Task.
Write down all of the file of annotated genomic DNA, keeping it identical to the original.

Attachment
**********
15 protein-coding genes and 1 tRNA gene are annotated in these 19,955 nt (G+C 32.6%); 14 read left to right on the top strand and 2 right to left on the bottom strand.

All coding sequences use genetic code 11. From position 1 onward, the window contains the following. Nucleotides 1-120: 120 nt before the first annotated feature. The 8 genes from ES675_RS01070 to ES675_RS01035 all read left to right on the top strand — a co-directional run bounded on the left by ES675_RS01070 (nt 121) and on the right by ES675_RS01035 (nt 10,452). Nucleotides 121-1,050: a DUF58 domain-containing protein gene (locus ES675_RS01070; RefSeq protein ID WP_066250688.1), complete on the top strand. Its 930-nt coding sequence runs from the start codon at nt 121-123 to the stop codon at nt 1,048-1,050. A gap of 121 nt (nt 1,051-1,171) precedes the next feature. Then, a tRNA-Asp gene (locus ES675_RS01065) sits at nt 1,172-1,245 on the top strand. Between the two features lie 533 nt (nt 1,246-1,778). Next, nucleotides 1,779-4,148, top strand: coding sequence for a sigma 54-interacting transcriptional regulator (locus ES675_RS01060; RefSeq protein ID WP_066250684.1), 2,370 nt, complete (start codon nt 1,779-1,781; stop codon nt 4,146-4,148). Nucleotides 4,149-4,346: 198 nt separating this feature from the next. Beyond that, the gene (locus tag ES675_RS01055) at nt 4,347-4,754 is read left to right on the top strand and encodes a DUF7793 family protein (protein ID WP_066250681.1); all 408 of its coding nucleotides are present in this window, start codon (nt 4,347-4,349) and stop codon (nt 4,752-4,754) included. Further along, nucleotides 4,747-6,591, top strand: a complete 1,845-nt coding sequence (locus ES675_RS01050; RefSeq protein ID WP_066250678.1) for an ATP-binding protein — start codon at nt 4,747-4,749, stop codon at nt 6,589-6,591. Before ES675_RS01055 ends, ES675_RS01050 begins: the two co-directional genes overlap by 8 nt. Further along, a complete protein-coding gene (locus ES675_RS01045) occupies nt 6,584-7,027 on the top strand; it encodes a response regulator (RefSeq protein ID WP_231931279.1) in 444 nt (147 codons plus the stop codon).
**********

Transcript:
15 protein-coding genes and 1 tRNA gene are annotated in these 19,955 nt (G+C 32.6%); 14 read left to right on the top strand and 2 right to left on the bottom strand.

All coding sequences use genetic code 11. From position 1 onward, the window contains the following. Nucleotides 1-120: 120 nt before the first annotated feature. The 8 genes from ES675_RS01070 to ES675_RS01035 all read left to right on the top strand — a co-directional run bounded on the left by ES675_RS01070 (nt 121) and on the right by ES675_RS01035 (nt 10,452). Nucleotides 121-1,050: a DUF58 domain-containing protein gene (locus ES675_RS01070; RefSeq protein ID WP_066250688.1), complete on the top strand. Its 930-nt coding sequence runs from the start codon at nt 121-123 to the stop codon at nt 1,048-1,050. A gap of 121 nt (nt 1,051-1,171) precedes the next feature. Then, a tRNA-Asp gene (locus ES675_RS01065) sits at nt 1,172-1,245 on the top strand. Between the two features lie 533 nt (nt 1,246-1,778). Next, nucleotides 1,779-4,148, top strand: coding sequence for a sigma 54-interacting transcriptional regulator (locus ES675_RS01060; RefSeq protein ID WP_066250684.1), 2,370 nt, complete (start codon nt 1,779-1,781; stop codon nt 4,146-4,148). Nucleotides 4,149-4,346: 198 nt separating this feature from the next. Beyond that, the gene (locus tag ES675_RS01055) at nt 4,347-4,754 is read left to right on the top strand and encodes a DUF7793 family protein (protein ID WP_066250681.1); all 408 of its coding nucleotides are present in this window, start codon (nt 4,347-4,349) and stop codon (nt 4,752-4,754) included. Further along, nucleotides 4,747-6,591, top strand: a complete 1,845-nt coding sequence (locus ES675_RS01050; RefSeq protein ID WP_066250678.1) for an ATP-binding protein — start codon at nt 4,747-4,749, stop codon at nt 6,589-6,591. Before ES675_RS01055 ends, ES675_RS01050 begins: the two co-directional genes overlap by 8 nt. Further along, a complete protein-coding gene (locus ES675_RS01045) occupies nt 6,584-7,027 on the top strand; it encodes a response regulator (RefSeq protein ID WP_231931279.1) in 444 nt (147 codons plus the stop codon).